There is an old english proverb that says “the eyes are the windows to the soul.” On my Becoming Momful Project, I had the opportunity this week to focus on making mindful eye contact with my children. In the “Eye Contact Meditation,” Roy suggests we “move out of ‘absence presence’ and take a breath to become fully present, bringing your mind and body together.” Absence presence is when we are there physically, but not mentally, emotionally or spiritually. Roy calls it being a “walking ghost” and comments how aware children are when we are absent.
When our children are babies we can’t take our eyes off of them, but the older they get, the less we make full eye-contact with them. I once read a study that gave the statistics of this phenomenon, and although I cannot find nor quote the specifics of the study, I remember being astounded at how seldom parents make eye contact with their elementary and teenage children. It was something like 4 times a day on average. There is research showing increased parent-to-child eye contact as significantly improving both the relationship and the child’s compliance with instruction/discipline.
This week I focused on intentionally making eye-contact with my children and experienced some of the most beautiful maternal moments I have known to date. It turned into a game with my 6-year-old daughter. An observant and relationally gifted girl, she noticed right away. When she caught me looking at her for longer than I might normally, she would turn and put her face right in front of mine…so close that our noses would touch and I could feel the breath coming in and out of her body. I don’t know why, but “I love you’s” seemed to spontaneously follow as well as full-frontal kisses. I saw things in her eyes I had not seen before. I wonder what she saw in my eyes. I hope it was love…because that’s what was flowing through every cell in my body in those moments.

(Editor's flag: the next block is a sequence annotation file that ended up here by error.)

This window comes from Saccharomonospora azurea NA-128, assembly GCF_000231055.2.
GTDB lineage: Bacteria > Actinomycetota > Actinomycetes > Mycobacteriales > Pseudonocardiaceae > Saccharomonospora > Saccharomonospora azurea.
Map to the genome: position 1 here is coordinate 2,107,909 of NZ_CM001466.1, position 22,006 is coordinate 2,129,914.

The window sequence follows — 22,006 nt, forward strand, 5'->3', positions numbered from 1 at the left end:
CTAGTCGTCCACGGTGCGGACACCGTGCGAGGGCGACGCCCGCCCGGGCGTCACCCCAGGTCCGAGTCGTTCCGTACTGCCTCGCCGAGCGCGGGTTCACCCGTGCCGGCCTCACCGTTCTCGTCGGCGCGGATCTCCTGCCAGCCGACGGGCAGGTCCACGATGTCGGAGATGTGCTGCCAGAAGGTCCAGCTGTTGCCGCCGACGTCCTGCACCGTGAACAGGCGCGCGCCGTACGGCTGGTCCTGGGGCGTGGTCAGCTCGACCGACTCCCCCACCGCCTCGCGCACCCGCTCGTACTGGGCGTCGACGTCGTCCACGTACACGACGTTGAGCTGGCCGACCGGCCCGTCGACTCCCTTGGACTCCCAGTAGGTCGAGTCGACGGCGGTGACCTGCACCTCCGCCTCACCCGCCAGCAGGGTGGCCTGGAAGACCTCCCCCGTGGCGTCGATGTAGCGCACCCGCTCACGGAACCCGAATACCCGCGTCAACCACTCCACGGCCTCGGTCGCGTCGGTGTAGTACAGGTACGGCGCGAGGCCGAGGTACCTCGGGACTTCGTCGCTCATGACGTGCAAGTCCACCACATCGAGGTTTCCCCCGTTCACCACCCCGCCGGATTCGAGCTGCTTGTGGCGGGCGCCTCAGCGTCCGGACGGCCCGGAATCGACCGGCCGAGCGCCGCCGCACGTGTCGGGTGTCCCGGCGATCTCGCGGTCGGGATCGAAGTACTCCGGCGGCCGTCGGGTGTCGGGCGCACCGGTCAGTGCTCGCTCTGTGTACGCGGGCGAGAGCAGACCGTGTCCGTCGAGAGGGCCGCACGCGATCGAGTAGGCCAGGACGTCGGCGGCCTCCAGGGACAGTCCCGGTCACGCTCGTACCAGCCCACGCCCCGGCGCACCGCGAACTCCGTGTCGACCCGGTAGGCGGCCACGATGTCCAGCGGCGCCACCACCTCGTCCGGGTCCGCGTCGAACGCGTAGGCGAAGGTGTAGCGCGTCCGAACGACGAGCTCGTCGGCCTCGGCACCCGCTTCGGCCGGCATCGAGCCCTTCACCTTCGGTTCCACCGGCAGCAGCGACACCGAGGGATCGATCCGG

The moment I shared with my 9-year-old son is one I will never forget. I have been on the team at his elementary school planning a kids triathlon as a fund-raiser and we (all three of us) had been training together on our bikes, at the park and with swimming lessons. My son was excited and really wanted to do well. Since I was volunteering elsewhere I didn’t see him cross the finish line, but when our eyes met afterwards as we walked toward each other I saw the most eager proud excited look in his eyes I have ever seen. His eyes were full of anticipation at my reaction. He had been helpful in setting up and knew this was important to me.
As he connected with me after his first triathlon he just radiated with joy. His freckled cheeks rose and rounded making the eyes sparkle. His smile was ear to ear. I reached out and placed both of my palms on his face in a loving embrace. I looked him square in the eye and with watery eyes myself told him I was soooo proud of him. He beamed the rest of the day as he and his sister proudly wore their metals around their necks.
I remember the feeling he experienced in that moment. The first time I did a triathlon I felt the same thing…a mixture of disbelief, relief, and a real sense of accomplishment. The rewards of combined effort and endurance are the real thrills in life–far better than those experienced on a roller coaster at an amusement park.
In these special moments of mindful eye-contact with my children, I saw myself in their eyes. I saw into the joy and beauty of their souls. What beautiful moments of momful connection. #Grateful.
My next momful quest will be even more fun…I get to watch them play and snuggle them!